Says mobile banking best for financial inclusion
By Temiope Adebayo
Believes internet-based mobile banking, Segun Agbaje, CEO of The GTCO Group said not USSD technology, is crucial for financial inclusion in Nigeria. He also believes telcos should lower the data subscription rates to accommodate everyone in a bid to drive adoption of mobile banking.
Agbaje while announcing GTCO’s financial statement, revealed that the company’s USSD value dropped by 22%. The reason for this poor performance, according to him is that “the N6.98 charge is a punitive cost and most people do not want to pay that just to use the USSD. That’s why it has stopped growing.”
Although USSD is used for other purposes like airtime recharge or data bundle purchases, he added saying many commercial banks have liberated the technology to optimize delivery and bridge the gap between customers and basic financial services. Instead of visiting the nearest branch for a basic reason like an account balance check, individuals just have to input their bank short code and voila.
While Nigerians everywhere have used USSD at some point, , Agbaje continues, it’s mostly popular in remote areas where access to fast internet is limited. It doesn’t require an internet connection, meaning even basic phones can run this service using a cellular network. USSD played a significant role in helping M-Pesa – a mobile money service – succeed in Kenya. It has since expanded to other markets.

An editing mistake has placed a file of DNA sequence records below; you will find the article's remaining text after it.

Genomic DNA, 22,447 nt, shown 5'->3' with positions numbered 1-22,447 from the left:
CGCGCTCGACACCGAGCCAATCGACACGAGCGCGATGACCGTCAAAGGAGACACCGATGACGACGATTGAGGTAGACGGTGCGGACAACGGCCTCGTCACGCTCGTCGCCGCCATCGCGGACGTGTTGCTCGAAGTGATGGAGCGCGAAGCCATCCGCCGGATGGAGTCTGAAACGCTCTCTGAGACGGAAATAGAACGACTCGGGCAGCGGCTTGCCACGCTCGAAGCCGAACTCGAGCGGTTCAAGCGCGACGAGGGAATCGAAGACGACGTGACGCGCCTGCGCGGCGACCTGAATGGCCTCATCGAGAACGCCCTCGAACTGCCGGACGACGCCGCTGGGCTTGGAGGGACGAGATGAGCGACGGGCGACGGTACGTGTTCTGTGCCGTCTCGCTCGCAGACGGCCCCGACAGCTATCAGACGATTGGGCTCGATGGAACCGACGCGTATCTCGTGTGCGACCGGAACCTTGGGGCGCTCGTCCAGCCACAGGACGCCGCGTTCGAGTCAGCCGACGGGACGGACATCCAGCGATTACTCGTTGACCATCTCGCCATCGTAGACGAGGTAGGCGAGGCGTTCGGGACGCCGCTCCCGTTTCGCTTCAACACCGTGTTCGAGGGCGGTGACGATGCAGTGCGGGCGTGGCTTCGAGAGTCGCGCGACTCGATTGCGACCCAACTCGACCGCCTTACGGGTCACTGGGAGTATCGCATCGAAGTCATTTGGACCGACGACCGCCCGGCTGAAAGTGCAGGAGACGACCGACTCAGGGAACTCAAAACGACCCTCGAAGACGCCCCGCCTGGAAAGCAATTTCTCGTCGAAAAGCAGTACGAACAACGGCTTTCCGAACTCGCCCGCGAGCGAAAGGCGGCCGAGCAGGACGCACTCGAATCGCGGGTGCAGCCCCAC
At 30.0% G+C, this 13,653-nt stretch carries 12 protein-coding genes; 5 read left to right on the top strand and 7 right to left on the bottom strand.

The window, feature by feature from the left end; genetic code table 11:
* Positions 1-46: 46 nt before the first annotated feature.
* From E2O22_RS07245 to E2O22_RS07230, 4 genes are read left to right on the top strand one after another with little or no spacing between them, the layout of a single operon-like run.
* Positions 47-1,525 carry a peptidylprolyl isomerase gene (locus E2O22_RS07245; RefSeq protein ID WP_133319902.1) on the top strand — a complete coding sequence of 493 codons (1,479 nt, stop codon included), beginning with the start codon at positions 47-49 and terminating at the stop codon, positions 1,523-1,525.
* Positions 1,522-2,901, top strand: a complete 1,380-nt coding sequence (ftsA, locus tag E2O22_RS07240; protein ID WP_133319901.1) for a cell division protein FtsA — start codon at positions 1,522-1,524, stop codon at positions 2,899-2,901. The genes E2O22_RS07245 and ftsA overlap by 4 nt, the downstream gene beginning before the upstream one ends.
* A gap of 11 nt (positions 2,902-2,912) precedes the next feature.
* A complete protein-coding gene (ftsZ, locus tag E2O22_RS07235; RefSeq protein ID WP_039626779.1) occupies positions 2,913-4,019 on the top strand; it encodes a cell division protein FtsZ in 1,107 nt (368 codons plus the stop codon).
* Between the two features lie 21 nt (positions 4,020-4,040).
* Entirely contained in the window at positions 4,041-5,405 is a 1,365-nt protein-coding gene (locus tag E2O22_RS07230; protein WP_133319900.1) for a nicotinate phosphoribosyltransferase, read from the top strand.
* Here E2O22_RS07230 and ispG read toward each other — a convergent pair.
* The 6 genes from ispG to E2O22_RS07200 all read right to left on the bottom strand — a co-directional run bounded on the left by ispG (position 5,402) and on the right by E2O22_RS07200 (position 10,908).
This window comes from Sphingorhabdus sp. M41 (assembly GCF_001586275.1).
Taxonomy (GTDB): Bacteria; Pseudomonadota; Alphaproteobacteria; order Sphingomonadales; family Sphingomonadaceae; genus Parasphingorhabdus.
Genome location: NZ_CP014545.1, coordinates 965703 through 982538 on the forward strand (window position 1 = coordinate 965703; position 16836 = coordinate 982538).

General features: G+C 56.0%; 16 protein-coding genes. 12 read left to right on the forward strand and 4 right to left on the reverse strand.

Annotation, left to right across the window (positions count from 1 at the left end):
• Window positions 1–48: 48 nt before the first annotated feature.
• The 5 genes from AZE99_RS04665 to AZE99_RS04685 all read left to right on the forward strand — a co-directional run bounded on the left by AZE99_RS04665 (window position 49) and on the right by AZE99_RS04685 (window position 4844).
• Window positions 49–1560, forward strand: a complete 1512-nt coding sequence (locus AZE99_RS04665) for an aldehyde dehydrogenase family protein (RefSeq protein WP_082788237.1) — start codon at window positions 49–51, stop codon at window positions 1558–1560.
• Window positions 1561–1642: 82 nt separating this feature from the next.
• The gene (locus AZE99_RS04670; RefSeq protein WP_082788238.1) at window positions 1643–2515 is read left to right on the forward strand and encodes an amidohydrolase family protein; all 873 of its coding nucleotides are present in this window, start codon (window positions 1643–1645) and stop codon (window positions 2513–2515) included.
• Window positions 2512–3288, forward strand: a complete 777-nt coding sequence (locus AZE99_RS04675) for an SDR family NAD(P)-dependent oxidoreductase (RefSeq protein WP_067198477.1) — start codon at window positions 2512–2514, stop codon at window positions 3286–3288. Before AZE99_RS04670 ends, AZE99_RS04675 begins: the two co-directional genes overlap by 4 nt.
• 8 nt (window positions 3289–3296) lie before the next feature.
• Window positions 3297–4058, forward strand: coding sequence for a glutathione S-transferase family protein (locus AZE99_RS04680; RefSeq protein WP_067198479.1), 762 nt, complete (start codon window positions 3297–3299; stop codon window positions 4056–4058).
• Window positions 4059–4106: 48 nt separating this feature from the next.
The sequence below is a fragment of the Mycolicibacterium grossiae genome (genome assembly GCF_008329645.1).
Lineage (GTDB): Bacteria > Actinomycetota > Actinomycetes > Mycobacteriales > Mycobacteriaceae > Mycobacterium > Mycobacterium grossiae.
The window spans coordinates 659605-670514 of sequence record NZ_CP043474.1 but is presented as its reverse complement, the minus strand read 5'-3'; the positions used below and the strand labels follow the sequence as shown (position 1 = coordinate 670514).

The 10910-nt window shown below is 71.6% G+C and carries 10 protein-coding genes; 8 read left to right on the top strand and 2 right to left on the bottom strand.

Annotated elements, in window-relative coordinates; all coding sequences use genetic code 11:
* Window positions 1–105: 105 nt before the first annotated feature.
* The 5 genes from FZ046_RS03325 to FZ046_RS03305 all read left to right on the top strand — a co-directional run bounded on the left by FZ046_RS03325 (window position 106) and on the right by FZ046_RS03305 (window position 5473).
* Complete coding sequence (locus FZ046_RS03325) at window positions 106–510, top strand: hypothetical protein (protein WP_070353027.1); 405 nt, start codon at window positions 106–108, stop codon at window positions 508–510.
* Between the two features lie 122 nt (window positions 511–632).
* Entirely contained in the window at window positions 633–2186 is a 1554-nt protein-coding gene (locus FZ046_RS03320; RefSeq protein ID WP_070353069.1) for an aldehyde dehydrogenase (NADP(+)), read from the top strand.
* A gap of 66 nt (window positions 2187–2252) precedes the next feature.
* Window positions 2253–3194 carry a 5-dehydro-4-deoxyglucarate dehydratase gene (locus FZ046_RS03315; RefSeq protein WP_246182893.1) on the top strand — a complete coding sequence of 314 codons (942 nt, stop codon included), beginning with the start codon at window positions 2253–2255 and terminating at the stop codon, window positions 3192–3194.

Despite USSD’s impact, The CEO believes banks’ mobile apps should take center stage because they’re modern and superior.
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“USSD is a clumsy technology. It’s not state-of-the-art. The best way to have financial inclusion is to crash the cost of data so that data becomes more affordable. Then we can use what is a superior technology,”
A case for the ‘superior technology’, USSD can be termed a mobile banking offering because it works on a phone and allows users to perform transactions. Ben Lyon – CEO and Co-founder of Stax – agrees. “Mobile banking tends to refer to an electronic (mobile) channel for accessing and managing a bank account. When you check your GTBank balance via SMS, USSD, or a mobile app, for example, you’re participating in mobile banking.”
However, while USSD transactions aren’t Internet-based, access to mobile banking apps requires a stable connection to the Internet. This means only smartphone users can use this service, a condition that currently doesn’t scream “inclusion”.
Nigeria currently has a smartphone penetration of 35 per cent which, coupled with rising device and data costs, complicates the switch from feature phones.
Agbaje, however, believes the major issue is the high cost of internet access.
According to research from Cable, the average data package in Nigeria costs nearly N32, 000 while the cheapest plan is around N15,000.
It would be recalled that, last year in October, telcos hiked their data bundle fees by 10% as part of measures to cushion the effect of an economic downturn. Although it was later reversed following an order from the country’s regulatory commission, the above figures indicate that data is expensive here.
“If you want financial inclusion, then you need to bring down the cost of data…if you compare the cost of data in Nigeria to elsewhere, you’d realize that we are being exploited,” Agbaje continues, beyond data cost, the issue of data depletion has triggered many conversations among Nigerian telecom consumers. Even after buying data bundles for high amounts, many subscribers claim that they “exhaust” their balance days or weeks before the expiry date. While telcos often say data, depletion is a direct result of customers’ data usage, the latter feel it’s a deceptive tactic to gain profit while sacrificing user satisfaction.
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